The reality of the lively arts of Athens expressed the reality of their vibrant and chaotic democracy. But Winckelmann, who was adamant that nothing of this reality impact his neat vision of pure white form and proportion, literally missed the boat he was supposed to take to see Greece for the very first time. After studying and writing on the subject his entire life, Wincklemann never saw Athens, or had the opportunity to contextualize his observations. Some feel he deliberately missed the boat because he could not face the complexity or contradictions it posed to his own purely aesthetic point of view. A problem that we now must confront—can we look at a white Jesus as an aesthetic convention out of keeping with historic reality and still have it function as sacred art within our worship services?
Today we are faced with questions that we have faced since Plato wrote the Symposium. What is the beauty we see in art? Is it the Platonic Good? Is it really the same for all? Or in the eye of the beholder? Do we really “know it when we see it”? And do sacral expressions warrant more respect and protection than expressions of power when presented in the quasi public sphere of the forum or in the temple?
To date, we have not answered any of these questions well or completely.
We will I am sure honor these new ideas as they create new art. That will happen as it always has in history. As we advance the process of de- and re-sacralization of objects and ideas, it is my ardent hope that during this transition, we do not have to melt down all the statues, or destroy objects of religious importance to some, and of great beauty to many that we now acknowledge reflect elements of a civilization and our flawed humanity that are both profane and sacred.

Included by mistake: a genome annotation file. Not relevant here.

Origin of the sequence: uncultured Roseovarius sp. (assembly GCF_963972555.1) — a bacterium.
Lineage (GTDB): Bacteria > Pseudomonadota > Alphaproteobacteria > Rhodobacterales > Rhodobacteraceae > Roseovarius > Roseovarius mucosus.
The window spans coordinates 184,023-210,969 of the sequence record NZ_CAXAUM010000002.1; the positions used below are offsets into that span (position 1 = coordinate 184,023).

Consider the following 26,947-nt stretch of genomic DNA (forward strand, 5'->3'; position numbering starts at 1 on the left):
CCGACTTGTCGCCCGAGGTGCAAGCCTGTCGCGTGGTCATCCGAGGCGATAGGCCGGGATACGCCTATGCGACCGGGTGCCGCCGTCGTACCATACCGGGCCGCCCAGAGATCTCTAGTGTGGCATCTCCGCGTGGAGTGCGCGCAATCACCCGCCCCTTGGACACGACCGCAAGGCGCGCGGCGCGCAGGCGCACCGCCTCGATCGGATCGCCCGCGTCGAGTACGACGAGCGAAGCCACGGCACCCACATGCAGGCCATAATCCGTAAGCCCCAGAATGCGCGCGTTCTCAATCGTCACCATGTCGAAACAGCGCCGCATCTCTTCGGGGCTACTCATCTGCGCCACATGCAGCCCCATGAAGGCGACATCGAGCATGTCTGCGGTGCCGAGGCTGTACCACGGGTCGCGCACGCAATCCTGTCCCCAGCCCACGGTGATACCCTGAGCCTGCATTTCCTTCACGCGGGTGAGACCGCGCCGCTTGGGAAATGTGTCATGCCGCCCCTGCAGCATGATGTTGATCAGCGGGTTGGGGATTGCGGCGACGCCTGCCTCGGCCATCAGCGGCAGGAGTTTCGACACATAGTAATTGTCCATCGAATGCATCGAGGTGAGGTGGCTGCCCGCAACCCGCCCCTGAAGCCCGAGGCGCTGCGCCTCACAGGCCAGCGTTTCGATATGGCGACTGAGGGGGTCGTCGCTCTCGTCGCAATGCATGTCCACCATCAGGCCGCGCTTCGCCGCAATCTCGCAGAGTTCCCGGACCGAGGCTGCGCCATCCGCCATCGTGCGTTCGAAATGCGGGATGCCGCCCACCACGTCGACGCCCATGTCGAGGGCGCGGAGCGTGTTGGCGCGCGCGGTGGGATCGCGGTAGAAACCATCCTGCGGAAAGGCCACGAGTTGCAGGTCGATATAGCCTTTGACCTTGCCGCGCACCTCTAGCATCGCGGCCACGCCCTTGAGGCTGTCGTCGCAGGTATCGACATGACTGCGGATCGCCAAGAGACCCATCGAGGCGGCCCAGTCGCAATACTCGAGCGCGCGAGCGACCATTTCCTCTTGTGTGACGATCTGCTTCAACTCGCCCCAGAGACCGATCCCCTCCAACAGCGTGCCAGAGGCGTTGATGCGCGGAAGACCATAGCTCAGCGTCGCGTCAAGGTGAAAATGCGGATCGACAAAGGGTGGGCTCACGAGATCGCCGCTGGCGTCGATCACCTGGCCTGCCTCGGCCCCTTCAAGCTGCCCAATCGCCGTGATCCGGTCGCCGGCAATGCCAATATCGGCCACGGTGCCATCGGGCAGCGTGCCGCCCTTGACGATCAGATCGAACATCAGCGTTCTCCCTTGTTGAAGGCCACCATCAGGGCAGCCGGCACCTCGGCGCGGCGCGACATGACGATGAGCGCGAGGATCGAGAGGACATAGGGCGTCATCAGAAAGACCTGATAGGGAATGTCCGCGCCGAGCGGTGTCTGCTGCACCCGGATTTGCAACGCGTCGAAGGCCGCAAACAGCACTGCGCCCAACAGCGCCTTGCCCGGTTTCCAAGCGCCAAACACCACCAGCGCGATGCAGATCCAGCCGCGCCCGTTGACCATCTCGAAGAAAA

As we do this, it is important to recall Seneca, “All new beginnings start with another beginning’s end,” and appreciate that while things change, they will face their own twilight somewhere in a future we can help now to envision. Contrary to our 20th century notions of growth and endless progress at any cost, and warring nationalism and bigotry, we can choose to join with the circularity of the earth, the flow of sea and sky and its peoples, and our lives supported by this one sacred home we share: our planet. Wincklemann never saw the reality of the ancients he wrote about. I fear our cyclic pass through history will not be any more forgiving than the 18th century unless we reflect with humility and grace our shared humanity by wrapping ourselves in the full colorful spectrum we, at heart, are.
Susan P. Bachelder is an independent scholar residing in western Massachusetts with interests in Late Antiquity and early Christianity.
Public Orthodoxy seeks to promote conversation by providing a forum for diverse perspectives on contemporary issues related to Orthodox Christianity. The positions expressed in this essay are solely the author’s and do not necessarily represent the views of the editors or the Orthodox Christian Studies Center.